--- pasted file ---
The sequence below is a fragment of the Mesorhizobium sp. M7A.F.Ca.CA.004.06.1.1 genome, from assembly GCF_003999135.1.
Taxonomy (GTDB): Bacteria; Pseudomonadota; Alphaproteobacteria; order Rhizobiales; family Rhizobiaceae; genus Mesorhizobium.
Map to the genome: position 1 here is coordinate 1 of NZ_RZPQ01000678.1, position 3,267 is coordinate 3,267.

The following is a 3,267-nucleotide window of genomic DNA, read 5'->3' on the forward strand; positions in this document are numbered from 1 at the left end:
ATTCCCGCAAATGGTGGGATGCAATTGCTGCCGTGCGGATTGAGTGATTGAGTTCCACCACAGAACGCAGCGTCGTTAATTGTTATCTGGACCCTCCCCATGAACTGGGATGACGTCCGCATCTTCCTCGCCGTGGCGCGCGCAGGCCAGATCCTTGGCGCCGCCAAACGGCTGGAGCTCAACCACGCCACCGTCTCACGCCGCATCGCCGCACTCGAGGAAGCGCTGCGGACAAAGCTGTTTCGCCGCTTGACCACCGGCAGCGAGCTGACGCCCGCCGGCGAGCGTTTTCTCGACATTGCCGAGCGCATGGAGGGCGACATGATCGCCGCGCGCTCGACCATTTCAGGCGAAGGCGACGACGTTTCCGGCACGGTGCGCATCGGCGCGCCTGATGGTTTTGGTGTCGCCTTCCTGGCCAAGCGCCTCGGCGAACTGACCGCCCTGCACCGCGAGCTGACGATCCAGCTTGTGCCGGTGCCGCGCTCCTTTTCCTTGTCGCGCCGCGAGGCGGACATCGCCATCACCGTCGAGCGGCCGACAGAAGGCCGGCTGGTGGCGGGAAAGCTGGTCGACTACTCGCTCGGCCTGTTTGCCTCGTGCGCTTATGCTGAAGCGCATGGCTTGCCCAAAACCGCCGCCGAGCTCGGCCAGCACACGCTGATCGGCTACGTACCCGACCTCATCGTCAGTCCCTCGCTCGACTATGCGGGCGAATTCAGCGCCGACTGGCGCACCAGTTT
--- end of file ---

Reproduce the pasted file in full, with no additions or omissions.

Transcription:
The sequence below is a fragment of the Mesorhizobium sp. M7A.F.Ca.CA.004.06.1.1 genome, from assembly GCF_003999135.1.
Taxonomy (GTDB): Bacteria; Pseudomonadota; Alphaproteobacteria; order Rhizobiales; family Rhizobiaceae; genus Mesorhizobium.
Map to the genome: position 1 here is coordinate 1 of NZ_RZPQ01000678.1, position 3,267 is coordinate 3,267.

The following is a 3,267-nucleotide window of genomic DNA, read 5'->3' on the forward strand; positions in this document are numbered from 1 at the left end:
ATTCCCGCAAATGGTGGGATGCAATTGCTGCCGTGCGGATTGAGTGATTGAGTTCCACCACAGAACGCAGCGTCGTTAATTGTTATCTGGACCCTCCCCATGAACTGGGATGACGTCCGCATCTTCCTCGCCGTGGCGCGCGCAGGCCAGATCCTTGGCGCCGCCAAACGGCTGGAGCTCAACCACGCCACCGTCTCACGCCGCATCGCCGCACTCGAGGAAGCGCTGCGGACAAAGCTGTTTCGCCGCTTGACCACCGGCAGCGAGCTGACGCCCGCCGGCGAGCGTTTTCTCGACATTGCCGAGCGCATGGAGGGCGACATGATCGCCGCGCGCTCGACCATTTCAGGCGAAGGCGACGACGTTTCCGGCACGGTGCGCATCGGCGCGCCTGATGGTTTTGGTGTCGCCTTCCTGGCCAAGCGCCTCGGCGAACTGACCGCCCTGCACCGCGAGCTGACGATCCAGCTTGTGCCGGTGCCGCGCTCCTTTTCCTTGTCGCGCCGCGAGGCGGACATCGCCATCACCGTCGAGCGGCCGACAGAAGGCCGGCTGGTGGCGGGAAAGCTGGTCGACTACTCGCTCGGCCTGTTTGCCTCGTGCGCTTATGCTGAAGCGCATGGCTTGCCCAAAACCGCCGCCGAGCTCGGCCAGCACACGCTGATCGGCTACGTACCCGACCTCATCGTCAGTCCCTCGCTCGACTATGCGGGCGAATTCAGCGCCGACTGGCGCACCAGTTT